Judgment and Expectations …

Serenity

Serenity along the Gulf Coast in Waveland, Mississippi – Copyright 2018 Barbara A. Besteni

 

“Serenity comes when you trade expectations for acceptance.” — Unknown

All of our disappointments come from unfulfilled expectations and pre-conceived beliefs of how things should and shouldn’t be. They are the reference points we use to judge if something is good or bad, right or wrong.

If our expectations aren’t met, we are quick to label the feeling of disappointment as “bad.”  On the flip side, if we do something that makes us happy, but we believe it’s “wrong” because doing things for ourselves is “selfish,”  we add a dollop of guilt to the ice cream and miss out on the “guilty pleasure.”

But why should we feel guilty about pleasure?  Does guilt absolve us of our “sins” any more than saying ten Hail Marys absolved us of the sins we exposed in the confessional as children? (You Catholic children of long ago know exactly what I mean.)

Most of our expectations and beliefs are self-imposed, crafted from the residual fibers of the protective garments given to us by our parents, our teachers, and the society in which we grew up … garments meant to protect us from life’s harsh climate.

But many of those garments are no longer in style.  Some we have outgrown and should have been discarded long ago.  But because they are sewn into the fabric of our being, we continue to wear them, adding additional layers of emotional clothing on top, suffocating the very life force struggling to free us from the prison of our past.

“Children must be taught how to think, not what to think.” — Margaret Meade

Unfortunately, we took our early life lessons at face value and never learned to completely think for ourselves. We entered adulthood believing the boogeyman still lived in the closet and children in countries we’d never heard of would die if we didn’t eat everything on our plates.

Is it any wonder we’ve grown up to be a nation where mental illness and obesity are so prevalent?

But what if we entered each day with no preconceived notions or judgments of what is good or bad or right or wrong?  What if we had no expectations?

What if we put on our grownup pants and simply lived life day by day, absorbing the gifts each moment has to give without spoiling them with expectations of how things should or shouldn’t be?

Would we be better off?  Would we be more fulfilled and enjoy life more if we simply stopped expecting and started living?

Could we miss something we didn’t get if we hadn’t expected to get it?

“You can’t lose something you never had” –                                                                            Kate Hudson, ‘How to Lose a Guy in 10 Days’

Do you miss not having brothers and sisters?

It’s a question I’m often asked when people find out I’m an only child.

But how can I miss something I never had?

Sure, I can imagine what it must be like to have a sibling, or two. But miss it? No, I can’t possibly miss an experience I’ve never had.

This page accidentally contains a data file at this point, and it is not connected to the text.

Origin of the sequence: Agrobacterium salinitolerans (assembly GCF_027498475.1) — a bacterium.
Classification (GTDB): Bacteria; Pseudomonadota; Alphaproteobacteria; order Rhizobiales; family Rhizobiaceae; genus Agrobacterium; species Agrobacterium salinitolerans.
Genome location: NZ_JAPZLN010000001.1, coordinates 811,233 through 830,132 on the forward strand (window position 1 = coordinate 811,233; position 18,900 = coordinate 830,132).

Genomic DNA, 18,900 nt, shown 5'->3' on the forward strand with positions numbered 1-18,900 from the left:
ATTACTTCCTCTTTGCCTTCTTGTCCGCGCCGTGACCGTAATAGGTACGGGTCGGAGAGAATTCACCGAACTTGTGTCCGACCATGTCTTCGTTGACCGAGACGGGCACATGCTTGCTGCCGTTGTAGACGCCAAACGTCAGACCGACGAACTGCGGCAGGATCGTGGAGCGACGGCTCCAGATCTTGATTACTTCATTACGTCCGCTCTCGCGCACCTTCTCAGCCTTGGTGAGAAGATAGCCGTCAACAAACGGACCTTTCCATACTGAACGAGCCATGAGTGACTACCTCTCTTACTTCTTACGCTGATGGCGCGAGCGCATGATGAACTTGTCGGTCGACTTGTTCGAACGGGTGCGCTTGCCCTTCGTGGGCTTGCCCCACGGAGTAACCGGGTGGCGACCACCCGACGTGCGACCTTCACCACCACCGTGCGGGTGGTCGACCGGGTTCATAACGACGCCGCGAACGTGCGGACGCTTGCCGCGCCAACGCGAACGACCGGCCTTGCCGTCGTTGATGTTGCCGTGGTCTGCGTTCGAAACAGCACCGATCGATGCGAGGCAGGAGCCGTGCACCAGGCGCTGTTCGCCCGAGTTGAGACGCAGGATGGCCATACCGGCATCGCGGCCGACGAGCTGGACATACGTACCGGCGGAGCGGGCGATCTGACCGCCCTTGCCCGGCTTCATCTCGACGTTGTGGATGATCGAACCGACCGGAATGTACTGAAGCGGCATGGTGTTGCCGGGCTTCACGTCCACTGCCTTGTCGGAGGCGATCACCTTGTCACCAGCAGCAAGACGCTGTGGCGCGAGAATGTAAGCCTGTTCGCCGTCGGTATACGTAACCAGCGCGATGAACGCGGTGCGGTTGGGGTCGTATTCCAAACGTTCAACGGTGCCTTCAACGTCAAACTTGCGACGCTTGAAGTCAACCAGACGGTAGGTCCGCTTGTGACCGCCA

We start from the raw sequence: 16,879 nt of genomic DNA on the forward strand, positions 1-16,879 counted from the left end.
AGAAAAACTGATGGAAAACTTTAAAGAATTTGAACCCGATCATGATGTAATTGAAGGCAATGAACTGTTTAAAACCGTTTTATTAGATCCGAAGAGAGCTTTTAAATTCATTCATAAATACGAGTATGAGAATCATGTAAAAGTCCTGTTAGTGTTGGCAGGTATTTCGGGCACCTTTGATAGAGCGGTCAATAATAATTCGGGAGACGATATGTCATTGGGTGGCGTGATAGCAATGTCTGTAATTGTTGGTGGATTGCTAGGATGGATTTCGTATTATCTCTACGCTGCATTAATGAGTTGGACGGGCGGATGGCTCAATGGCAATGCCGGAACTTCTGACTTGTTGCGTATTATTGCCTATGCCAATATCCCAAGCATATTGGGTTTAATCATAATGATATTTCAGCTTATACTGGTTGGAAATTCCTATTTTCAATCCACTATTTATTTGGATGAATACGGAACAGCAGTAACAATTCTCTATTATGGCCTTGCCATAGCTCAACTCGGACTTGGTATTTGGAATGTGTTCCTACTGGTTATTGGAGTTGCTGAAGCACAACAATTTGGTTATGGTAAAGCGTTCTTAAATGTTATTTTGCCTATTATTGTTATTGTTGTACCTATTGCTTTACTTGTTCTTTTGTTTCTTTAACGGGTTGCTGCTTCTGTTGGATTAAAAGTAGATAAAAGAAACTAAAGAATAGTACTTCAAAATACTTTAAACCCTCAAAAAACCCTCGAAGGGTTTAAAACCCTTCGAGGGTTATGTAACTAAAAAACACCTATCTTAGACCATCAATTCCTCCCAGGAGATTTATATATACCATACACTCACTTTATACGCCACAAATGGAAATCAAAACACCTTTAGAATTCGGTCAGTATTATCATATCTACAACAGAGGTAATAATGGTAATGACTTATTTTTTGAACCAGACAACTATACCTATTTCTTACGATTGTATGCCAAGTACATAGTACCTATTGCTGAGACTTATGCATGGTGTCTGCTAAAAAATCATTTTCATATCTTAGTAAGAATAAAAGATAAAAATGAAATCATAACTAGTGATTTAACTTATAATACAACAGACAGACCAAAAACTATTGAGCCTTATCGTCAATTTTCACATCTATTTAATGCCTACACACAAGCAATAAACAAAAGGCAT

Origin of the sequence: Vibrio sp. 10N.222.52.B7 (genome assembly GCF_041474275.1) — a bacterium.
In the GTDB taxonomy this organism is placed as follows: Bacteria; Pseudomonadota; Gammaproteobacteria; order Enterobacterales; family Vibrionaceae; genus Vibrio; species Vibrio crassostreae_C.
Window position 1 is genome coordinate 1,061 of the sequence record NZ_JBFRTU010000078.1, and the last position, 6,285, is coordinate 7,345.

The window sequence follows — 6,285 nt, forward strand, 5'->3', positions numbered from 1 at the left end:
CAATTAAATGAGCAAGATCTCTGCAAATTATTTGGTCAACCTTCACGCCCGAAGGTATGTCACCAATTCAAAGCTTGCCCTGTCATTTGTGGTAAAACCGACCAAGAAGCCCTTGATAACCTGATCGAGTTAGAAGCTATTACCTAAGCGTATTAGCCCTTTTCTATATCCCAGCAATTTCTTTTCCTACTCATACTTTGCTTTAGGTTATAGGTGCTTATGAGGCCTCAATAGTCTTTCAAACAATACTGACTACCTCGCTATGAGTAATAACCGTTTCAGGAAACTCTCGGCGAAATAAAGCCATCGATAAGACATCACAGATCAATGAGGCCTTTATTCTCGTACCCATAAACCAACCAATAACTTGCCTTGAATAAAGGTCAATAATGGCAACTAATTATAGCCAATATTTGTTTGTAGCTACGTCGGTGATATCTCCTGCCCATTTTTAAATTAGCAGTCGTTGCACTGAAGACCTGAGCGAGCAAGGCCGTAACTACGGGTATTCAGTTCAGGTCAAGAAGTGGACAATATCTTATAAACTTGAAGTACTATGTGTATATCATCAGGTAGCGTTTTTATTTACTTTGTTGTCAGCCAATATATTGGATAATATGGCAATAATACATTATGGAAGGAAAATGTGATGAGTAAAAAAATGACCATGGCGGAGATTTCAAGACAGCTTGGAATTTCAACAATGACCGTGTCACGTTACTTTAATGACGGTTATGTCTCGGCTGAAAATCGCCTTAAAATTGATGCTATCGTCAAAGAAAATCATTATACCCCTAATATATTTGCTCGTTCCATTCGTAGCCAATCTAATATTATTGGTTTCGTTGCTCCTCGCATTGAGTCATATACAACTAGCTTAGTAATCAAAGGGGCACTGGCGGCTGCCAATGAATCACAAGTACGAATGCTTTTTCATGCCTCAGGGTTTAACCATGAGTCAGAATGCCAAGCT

It’s like asking a person who is blind from birth if they miss seeing. They have no concept of seeing with their eyes, no reference point by which to judge a visual perception of the world.  So, no, they don’t miss seeing because their reference point doesn’t include sight as we know it.

Let’s take it one step further. What if we eliminated the reference points we use to judge right from wrong?

We use religion as a barometer to keep us “moral.”

What if the 10 Commandments were not meant to be taken literally?

I’m not suggesting we rename them the 10 Suggestions. I am suggesting we expand our understanding of them, and all religious beliefs, to free us, rather than inhibit us.

Ten Commandments aside, many of the religious “laws” we were taught are man-made.

Eating meat on Fridays, for example, meant an eternity of hellfire when I was growing up Catholic in Brooklyn.  I always felt sorry for my Jewish friends who were going to hell because apparently no one had told them that eating a Hebrew National hot dog on Friday meant eternal damnation.

This all started sounding very fishy to me as I began to question religious authority. And had I had the benefit of Google at the time, I would have learned that since it is believed Jesus Christ suffered and died on the cross on a Friday, Christians set aside Fridays to unite with Christ’s suffering.

By not eating meat? Oh, please.

I’m not saying we should live life breaking all the rules and thinking only of ourselves as if there weren’t other people on the planet. But how amazing would it be if we lived life as it was meant to be … free of expectations, taking each precious moment and savoring it, sprinkling it with gratitude for the miracle that we are given at the beginning of each new day.

I’m full of questions today. Unfortunately, I don’t have any answers that will work for you.  I only have answers that work for me.

Are you ready for serenity? Release the expectations and judgments that are keeping you grounded and welcome acceptance.

Then watch the magic happen. Peace.

 

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Filed under Barbara Besteni, Peace, Uncategorized

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